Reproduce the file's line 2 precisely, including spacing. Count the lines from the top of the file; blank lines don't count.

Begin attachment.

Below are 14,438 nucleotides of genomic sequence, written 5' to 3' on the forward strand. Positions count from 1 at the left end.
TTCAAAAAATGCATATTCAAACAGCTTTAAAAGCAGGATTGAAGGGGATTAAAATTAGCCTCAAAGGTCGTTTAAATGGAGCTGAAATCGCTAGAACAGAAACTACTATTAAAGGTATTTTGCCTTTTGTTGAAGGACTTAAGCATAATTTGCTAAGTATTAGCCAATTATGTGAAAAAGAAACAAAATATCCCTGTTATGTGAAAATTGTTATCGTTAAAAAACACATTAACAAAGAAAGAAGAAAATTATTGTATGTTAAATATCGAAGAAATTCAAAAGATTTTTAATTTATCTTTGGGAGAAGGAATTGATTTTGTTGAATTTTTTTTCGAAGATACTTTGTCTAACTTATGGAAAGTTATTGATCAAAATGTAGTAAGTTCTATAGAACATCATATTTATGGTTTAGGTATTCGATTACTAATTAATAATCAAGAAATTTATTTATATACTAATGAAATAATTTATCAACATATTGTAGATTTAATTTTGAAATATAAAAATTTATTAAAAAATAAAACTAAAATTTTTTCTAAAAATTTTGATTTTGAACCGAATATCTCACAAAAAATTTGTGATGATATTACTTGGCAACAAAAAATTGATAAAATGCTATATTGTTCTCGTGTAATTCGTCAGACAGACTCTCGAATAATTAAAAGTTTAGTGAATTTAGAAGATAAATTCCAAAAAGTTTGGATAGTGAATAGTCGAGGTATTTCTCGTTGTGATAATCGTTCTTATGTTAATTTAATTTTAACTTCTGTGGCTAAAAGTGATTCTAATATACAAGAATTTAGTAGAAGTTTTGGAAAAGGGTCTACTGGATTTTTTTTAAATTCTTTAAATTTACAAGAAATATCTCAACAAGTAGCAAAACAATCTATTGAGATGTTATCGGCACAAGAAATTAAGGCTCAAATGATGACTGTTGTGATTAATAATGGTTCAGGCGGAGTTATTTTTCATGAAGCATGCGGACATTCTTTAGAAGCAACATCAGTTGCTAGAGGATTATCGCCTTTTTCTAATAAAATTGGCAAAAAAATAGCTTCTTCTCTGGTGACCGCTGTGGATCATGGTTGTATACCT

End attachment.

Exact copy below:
TTCAAAAAATGCATATTCAAACAGCTTTAAAAGCAGGATTGAAGGGGATTAAAATTAGCCTCAAAGGTCGTTTAAATGGAGCTGAAATCGCTAGAACAGAAACTACTATTAAAGGTATTTTGCCTTTTGTTGAAGGACTTAAGCATAATTTGCTAAGTATTAGCCAATTATGTGAAAAAGAAACAAAATATCCCTGTTATGTGAAAATTGTTATCGTTAAAAAACACATTAACAAAGAAAGAAGAAAATTATTGTATGTTAAATATCGAAGAAATTCAAAAGATTTTTAATTTATCTTTGGGAGAAGGAATTGATTTTGTTGAATTTTTTTTCGAAGATACTTTGTCTAACTTATGGAAAGTTATTGATCAAAATGTAGTAAGTTCTATAGAACATCATATTTATGGTTTAGGTATTCGATTACTAATTAATAATCAAGAAATTTATTTATATACTAATGAAATAATTTATCAACATATTGTAGATTTAATTTTGAAATATAAAAATTTATTAAAAAATAAAACTAAAATTTTTTCTAAAAATTTTGATTTTGAACCGAATATCTCACAAAAAATTTGTGATGATATTACTTGGCAACAAAAAATTGATAAAATGCTATATTGTTCTCGTGTAATTCGTCAGACAGACTCTCGAATAATTAAAAGTTTAGTGAATTTAGAAGATAAATTCCAAAAAGTTTGGATAGTGAATAGTCGAGGTATTTCTCGTTGTGATAATCGTTCTTATGTTAATTTAATTTTAACTTCTGTGGCTAAAAGTGATTCTAATATACAAGAATTTAGTAGAAGTTTTGGAAAAGGGTCTACTGGATTTTTTTTAAATTCTTTAAATTTACAAGAAATATCTCAACAAGTAGCAAAACAATCTATTGAGATGTTATCGGCACAAGAAATTAAGGCTCAAATGATGACTGTTGTGATTAATAATGGTTCAGGCGGAGTTATTTTTCATGAAGCATGCGGACATTCTTTAGAAGCAACATCAGTTGCTAGAGGATTATCGCCTTTTTCTAATAAAATTGGCAAAAAAATAGCTTCTTCTCTGGTGACCGCTGTGGATCATGGTTGTATACCT